An Overdue Clarification

I don’t mean to tread on old ground, but my performance as a blogger demands that I resurface certain memories: In my “violence is the performance of waste” essay, I had carefully attempted to deconstruct Roach’s interpretations of each of the key words in the phrase. He had defined waste as “unproductive expenditure” (40), and claimed that violence, whether  “bloody” or not, always involves expending far more resources than necessary in order to drive home whatever point is being made (41). Thus, “violence is the performance of waste.” I linked this concept to the intent behind When the Levees Broke, claiming the work to be an act of “violence” against the U.S. government and the Corps of Engineers.  By Roachian logic, the film itself is the performance of waste that makes the violence.

In a poor attempt to add to this point,  I had made an offhand remark that stated that “…art [is] inherently unproductive.” In the comments of my essay feedback, Dr. McCoy expressed (understandable) confusion as to what I meant. I’m not one to confront a professor to defend my work, but that particular comment has been nagging at my brain for a while. I had failed to express my thoughts in an eloquent manner and instead came off as rather presumptuous. Now, I suppose, is as good a time as ever to clarify my intentions:

I realize now that there was a misalignment in our interpretations of the vocabulary used. I had made a leap in logic without unpacking further. In Cities of the Dead, Roach makes a point in his discussion of “waste” that just because an expenditure is “unproductive,” it doesn’t mean that it’s purposeless (40). I believe, from this context, that Roach has a very literal definition of “productivity,” allocating it directly to the economic exchange of resources and not including any “human” elements that may arise. A factory is productive and a public park is not, by this logic. However, comparing the values of each is certainly debatable. The happiness created by a park could be substantial, but can’t be measured in a way that would deem it a productive outcome. A factory, on the other hand, is designed for the sole sake of productivity, but is no more purposeful than a park.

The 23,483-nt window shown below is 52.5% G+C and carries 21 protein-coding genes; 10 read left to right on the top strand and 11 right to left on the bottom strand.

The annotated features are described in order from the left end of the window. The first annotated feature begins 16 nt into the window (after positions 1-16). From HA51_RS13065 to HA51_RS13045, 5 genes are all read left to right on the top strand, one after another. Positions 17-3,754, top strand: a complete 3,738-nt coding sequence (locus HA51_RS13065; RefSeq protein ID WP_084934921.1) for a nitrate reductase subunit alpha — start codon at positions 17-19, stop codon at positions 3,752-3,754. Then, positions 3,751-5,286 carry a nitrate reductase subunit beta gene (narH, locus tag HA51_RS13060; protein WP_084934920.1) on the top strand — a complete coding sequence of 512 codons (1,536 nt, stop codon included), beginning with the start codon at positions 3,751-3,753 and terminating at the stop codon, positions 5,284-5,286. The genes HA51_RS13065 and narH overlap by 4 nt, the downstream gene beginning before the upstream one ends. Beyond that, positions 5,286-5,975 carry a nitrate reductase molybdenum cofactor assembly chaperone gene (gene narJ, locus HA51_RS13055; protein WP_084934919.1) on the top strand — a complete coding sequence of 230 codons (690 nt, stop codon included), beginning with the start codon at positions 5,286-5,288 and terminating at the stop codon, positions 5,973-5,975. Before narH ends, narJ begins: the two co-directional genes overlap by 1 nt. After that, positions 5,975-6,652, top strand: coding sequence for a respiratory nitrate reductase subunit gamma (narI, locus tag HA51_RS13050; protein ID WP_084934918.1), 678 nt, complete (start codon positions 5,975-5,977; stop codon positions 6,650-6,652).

Art, therefore, is “wasteful” because it involves putting money and resources into something and not being granted any tangible resources in return. IMDB estimates that the budget for When the Levees Broke was approximately $2 million. The sole purpose of the film was to send a message, and not to produce any kind of resource. Millions of people saw it, and the creators earned some money from it, but no tangible resource was created by it. So yes, one could consider the expenditure to be “unproductive,” and therefore “wasteful,” despite having a clear and powerful purpose.

It wouldn’t be fair of me to bring up such a topic without linking it to something more relevant. All literature can be considered art, including Colson Whitehead’s Zone One. Therefore, the amount of time and energy that Whitehead put into the novel was, by my earlier claim, a waste: unproductive expenditure. But remember, productivity involves the exchange of resources, not ideas. Zone One, without a doubt, is certainly bustling with ideas. Ideas discussing fate, normalcy, death, loneliness, and what it means to be human. Zone One is violence, a violence against the reader and society itself. Colson Whitehead, as all authors do, is expending his waste to drive a point directly to you.

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